Schafer's story also ties in to our next point perfectly: Big Ideas. Schafer asked for $400,00 for what was basically a gleam in his eye. He got eight times that amount. So what does he do? Humbly accept the money and deliver the most awesome game his fans could ask for? No. The guy says that it's still not enough. I'm sorry, but if three million dollars can't make your game, you should not be shilling that game on Kickstarter. Star Citizen has raised $17 million, and Chris Roberts has the nerve to say he avoided the publisher route because he thought it would be too "niche" of a game. Kickstarter is to kickstart projects, not provide an endless stream of money for you to waste on Big Ideas.
Tim Schafer
Big Ideas also refers to the cautionary tales of failed projects. American McGee's failed OZombie Kickstarter is representative of this, something that the developer actually admits himself - These kinds of Big Idea games are simply too big for Kickstarter. I'm also talking about projects that meet their goals, and then don't deliver on the product. Giving money to a project on Kickstarter is essentially an investment with no return - if the Kickstarter succeeds, you will, at most, get your money back, and if it fails, your money’s lost forever. There's no real incentive for fans to back a project on Kickstarter, especially when the Big Names raising millions more than what they ask for are hogging the spotlight.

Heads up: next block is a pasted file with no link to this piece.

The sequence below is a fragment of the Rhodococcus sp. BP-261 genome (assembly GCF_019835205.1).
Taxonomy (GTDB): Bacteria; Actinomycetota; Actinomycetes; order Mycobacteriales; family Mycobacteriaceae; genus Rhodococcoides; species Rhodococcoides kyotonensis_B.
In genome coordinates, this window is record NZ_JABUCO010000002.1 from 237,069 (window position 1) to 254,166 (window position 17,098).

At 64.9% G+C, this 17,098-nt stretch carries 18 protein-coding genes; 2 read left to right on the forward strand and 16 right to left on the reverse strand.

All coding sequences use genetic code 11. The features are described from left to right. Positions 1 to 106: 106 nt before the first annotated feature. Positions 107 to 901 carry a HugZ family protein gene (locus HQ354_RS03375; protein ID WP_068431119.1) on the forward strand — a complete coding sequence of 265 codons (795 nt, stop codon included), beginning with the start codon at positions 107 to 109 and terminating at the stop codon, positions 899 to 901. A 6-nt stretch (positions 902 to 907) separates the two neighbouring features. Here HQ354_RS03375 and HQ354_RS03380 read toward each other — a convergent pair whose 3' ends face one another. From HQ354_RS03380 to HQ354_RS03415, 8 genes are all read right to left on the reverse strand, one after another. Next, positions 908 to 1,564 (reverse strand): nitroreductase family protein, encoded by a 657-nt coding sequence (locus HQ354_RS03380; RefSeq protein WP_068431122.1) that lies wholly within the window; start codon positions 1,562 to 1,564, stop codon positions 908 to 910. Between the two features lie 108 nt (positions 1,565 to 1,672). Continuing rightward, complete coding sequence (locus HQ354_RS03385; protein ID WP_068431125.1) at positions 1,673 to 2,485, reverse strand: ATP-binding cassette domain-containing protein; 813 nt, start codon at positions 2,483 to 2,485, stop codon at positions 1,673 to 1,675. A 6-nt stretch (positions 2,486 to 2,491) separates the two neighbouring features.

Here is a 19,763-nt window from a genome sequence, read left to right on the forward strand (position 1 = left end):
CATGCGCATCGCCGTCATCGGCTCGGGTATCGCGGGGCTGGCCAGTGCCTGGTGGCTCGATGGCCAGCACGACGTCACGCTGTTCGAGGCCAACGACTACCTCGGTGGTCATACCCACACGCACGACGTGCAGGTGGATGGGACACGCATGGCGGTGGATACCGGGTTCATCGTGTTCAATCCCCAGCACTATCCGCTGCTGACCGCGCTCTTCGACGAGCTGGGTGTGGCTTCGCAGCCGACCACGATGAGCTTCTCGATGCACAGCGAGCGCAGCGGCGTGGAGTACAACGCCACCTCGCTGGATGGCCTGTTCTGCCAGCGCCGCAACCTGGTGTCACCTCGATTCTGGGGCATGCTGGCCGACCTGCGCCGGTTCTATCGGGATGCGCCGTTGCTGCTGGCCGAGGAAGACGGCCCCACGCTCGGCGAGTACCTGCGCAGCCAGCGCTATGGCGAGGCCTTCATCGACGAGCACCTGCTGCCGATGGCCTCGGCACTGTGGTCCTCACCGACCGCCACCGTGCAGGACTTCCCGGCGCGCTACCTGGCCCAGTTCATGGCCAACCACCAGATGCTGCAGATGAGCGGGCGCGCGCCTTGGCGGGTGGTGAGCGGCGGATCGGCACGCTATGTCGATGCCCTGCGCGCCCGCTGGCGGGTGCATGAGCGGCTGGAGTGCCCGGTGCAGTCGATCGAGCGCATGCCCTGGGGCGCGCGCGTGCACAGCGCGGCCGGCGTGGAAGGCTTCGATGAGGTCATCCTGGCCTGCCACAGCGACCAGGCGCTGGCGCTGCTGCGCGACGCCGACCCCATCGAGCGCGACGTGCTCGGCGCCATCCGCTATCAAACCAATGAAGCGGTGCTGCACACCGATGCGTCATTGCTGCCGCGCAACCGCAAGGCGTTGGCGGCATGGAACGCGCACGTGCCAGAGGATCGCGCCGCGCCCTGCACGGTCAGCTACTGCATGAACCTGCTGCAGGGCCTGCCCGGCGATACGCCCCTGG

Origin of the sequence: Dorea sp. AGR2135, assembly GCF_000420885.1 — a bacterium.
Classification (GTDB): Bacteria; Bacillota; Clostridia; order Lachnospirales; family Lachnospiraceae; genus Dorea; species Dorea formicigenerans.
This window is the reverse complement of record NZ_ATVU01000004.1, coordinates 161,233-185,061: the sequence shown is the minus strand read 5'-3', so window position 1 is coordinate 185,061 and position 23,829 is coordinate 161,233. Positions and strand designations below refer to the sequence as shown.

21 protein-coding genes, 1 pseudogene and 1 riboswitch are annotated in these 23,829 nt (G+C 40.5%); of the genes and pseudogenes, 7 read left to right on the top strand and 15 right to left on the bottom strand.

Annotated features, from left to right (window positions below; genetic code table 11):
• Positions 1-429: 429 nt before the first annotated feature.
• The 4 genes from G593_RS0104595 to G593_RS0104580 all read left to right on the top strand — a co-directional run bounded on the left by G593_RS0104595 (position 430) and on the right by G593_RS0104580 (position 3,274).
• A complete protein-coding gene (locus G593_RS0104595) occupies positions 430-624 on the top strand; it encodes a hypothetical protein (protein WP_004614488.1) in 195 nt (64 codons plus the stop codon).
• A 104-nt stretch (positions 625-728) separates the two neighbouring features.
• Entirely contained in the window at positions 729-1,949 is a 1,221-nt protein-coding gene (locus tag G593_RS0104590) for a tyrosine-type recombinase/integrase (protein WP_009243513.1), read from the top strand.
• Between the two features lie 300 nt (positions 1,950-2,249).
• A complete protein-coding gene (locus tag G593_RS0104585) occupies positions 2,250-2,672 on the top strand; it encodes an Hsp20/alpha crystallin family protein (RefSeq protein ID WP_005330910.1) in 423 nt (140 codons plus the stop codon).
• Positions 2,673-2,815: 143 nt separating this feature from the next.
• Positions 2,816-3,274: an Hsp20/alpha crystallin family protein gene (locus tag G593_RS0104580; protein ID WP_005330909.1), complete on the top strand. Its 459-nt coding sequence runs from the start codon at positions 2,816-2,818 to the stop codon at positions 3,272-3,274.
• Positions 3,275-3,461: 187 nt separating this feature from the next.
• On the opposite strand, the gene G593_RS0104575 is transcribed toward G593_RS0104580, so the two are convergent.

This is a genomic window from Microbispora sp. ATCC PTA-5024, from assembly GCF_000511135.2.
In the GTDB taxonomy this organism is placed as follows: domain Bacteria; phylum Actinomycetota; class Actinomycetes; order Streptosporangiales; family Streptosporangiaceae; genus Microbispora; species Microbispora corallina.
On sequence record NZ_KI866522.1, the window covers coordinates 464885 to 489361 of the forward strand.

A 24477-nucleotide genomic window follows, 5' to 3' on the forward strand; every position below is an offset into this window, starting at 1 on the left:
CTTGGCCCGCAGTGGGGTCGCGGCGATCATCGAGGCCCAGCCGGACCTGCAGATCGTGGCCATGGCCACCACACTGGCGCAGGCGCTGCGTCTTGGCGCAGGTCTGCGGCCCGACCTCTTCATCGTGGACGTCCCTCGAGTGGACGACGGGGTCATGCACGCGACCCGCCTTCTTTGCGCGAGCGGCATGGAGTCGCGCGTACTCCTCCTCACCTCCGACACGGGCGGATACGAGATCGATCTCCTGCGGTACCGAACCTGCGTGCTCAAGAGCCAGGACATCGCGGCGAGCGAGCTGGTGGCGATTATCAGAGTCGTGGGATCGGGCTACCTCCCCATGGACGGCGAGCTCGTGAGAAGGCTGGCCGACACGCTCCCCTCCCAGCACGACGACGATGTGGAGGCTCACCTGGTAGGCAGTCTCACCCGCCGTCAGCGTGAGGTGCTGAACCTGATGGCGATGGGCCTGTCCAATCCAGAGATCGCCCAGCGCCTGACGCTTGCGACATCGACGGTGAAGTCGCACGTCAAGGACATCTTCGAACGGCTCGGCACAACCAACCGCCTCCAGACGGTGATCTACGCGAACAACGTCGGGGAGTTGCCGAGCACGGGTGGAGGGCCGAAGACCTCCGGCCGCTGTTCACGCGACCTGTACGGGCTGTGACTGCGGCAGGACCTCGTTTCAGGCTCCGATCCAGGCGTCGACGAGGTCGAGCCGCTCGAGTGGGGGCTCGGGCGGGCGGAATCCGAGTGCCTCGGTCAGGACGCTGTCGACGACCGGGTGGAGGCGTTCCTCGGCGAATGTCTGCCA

I'm sure a lot of you are reading this and saying, "But Steven, the biggest draw of Kickstarter is that the fans get to help design the game," to which I retort: "I can think of nothing more horrifying than fans having a say in game design."

Big Fans are probably the worst part about Kickstarter. I'm going to put this out there, and I dare you to disagree with me: most people that post anything on the internet are morons. Don't get me wrong; there is are a lot of fantastic gems hiding out there, great ideas from brilliant people, but the overwhelming majority of it is crap. Don't believe me? Go to YouTube, look through the most recent video uploads. Start from the top and watch every video, start to finish, until you find one that's good. I challenge you to find a single entertaining video before you gouge your eyes out with a rusty spoon.
Fan feedback
Do you really want these people having their hand in game design - the immature, moronic, racist, sexist assholes who inhabit the likes of Xbox Live and the YouTube comments section? If you're saying, "But Steven, these people would never donate money on Kickstarter," then I would call you a naive fool. Consider, for example, the nasty snare the Skullgirls IndieGoGo campaign hit thanks to “these people.”